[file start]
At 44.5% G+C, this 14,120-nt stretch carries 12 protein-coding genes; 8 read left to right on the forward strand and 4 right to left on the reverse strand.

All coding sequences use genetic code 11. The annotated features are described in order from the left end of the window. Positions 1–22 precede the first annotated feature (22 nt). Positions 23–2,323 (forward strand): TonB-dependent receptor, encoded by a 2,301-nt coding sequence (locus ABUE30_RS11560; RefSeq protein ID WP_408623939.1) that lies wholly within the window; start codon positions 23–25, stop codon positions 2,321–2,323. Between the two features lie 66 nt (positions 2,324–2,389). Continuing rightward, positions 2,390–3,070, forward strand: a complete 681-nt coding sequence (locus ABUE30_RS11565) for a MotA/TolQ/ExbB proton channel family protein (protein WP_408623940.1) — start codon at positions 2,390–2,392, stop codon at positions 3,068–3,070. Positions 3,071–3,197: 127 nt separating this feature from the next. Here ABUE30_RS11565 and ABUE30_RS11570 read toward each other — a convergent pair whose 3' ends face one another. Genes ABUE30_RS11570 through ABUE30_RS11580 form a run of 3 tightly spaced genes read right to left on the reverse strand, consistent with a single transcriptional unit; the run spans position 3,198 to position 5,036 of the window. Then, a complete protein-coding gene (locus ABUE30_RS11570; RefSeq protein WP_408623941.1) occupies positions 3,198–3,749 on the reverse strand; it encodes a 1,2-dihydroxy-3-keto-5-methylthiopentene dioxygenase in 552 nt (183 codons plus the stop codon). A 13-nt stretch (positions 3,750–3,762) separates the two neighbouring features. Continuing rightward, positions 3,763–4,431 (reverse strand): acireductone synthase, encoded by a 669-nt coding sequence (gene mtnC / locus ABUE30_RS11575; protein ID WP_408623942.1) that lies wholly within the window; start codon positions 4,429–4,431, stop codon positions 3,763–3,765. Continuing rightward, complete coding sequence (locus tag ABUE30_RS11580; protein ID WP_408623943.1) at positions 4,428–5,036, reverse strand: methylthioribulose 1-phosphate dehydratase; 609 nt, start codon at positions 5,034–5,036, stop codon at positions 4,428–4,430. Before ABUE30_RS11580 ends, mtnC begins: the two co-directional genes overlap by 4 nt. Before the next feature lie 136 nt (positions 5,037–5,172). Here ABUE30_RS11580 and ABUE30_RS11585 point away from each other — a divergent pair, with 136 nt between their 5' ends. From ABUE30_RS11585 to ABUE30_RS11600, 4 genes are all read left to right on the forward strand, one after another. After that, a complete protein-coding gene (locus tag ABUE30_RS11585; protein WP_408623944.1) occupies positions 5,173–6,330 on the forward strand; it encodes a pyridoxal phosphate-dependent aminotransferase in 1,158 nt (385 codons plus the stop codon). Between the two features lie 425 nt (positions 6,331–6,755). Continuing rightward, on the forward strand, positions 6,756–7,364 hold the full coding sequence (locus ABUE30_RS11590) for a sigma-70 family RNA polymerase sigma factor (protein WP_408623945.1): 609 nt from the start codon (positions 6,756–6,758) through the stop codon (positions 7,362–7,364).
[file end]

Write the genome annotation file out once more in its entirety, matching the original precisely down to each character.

At 44.5% G+C, this 14,120-nt stretch carries 12 protein-coding genes; 8 read left to right on the forward strand and 4 right to left on the reverse strand.

All coding sequences use genetic code 11. The annotated features are described in order from the left end of the window. Positions 1–22 precede the first annotated feature (22 nt). Positions 23–2,323 (forward strand): TonB-dependent receptor, encoded by a 2,301-nt coding sequence (locus ABUE30_RS11560; RefSeq protein ID WP_408623939.1) that lies wholly within the window; start codon positions 23–25, stop codon positions 2,321–2,323. Between the two features lie 66 nt (positions 2,324–2,389). Continuing rightward, positions 2,390–3,070, forward strand: a complete 681-nt coding sequence (locus ABUE30_RS11565) for a MotA/TolQ/ExbB proton channel family protein (protein WP_408623940.1) — start codon at positions 2,390–2,392, stop codon at positions 3,068–3,070. Positions 3,071–3,197: 127 nt separating this feature from the next. Here ABUE30_RS11565 and ABUE30_RS11570 read toward each other — a convergent pair whose 3' ends face one another. Genes ABUE30_RS11570 through ABUE30_RS11580 form a run of 3 tightly spaced genes read right to left on the reverse strand, consistent with a single transcriptional unit; the run spans position 3,198 to position 5,036 of the window. Then, a complete protein-coding gene (locus ABUE30_RS11570; RefSeq protein WP_408623941.1) occupies positions 3,198–3,749 on the reverse strand; it encodes a 1,2-dihydroxy-3-keto-5-methylthiopentene dioxygenase in 552 nt (183 codons plus the stop codon). A 13-nt stretch (positions 3,750–3,762) separates the two neighbouring features. Continuing rightward, positions 3,763–4,431 (reverse strand): acireductone synthase, encoded by a 669-nt coding sequence (gene mtnC / locus ABUE30_RS11575; protein ID WP_408623942.1) that lies wholly within the window; start codon positions 4,429–4,431, stop codon positions 3,763–3,765. Continuing rightward, complete coding sequence (locus tag ABUE30_RS11580; protein ID WP_408623943.1) at positions 4,428–5,036, reverse strand: methylthioribulose 1-phosphate dehydratase; 609 nt, start codon at positions 5,034–5,036, stop codon at positions 4,428–4,430. Before ABUE30_RS11580 ends, mtnC begins: the two co-directional genes overlap by 4 nt. Before the next feature lie 136 nt (positions 5,037–5,172). Here ABUE30_RS11580 and ABUE30_RS11585 point away from each other — a divergent pair, with 136 nt between their 5' ends. From ABUE30_RS11585 to ABUE30_RS11600, 4 genes are all read left to right on the forward strand, one after another. After that, a complete protein-coding gene (locus tag ABUE30_RS11585; protein WP_408623944.1) occupies positions 5,173–6,330 on the forward strand; it encodes a pyridoxal phosphate-dependent aminotransferase in 1,158 nt (385 codons plus the stop codon). Between the two features lie 425 nt (positions 6,331–6,755). Continuing rightward, on the forward strand, positions 6,756–7,364 hold the full coding sequence (locus ABUE30_RS11590) for a sigma-70 family RNA polymerase sigma factor (protein WP_408623945.1): 609 nt from the start codon (positions 6,756–6,758) through the stop codon (positions 7,362–7,364).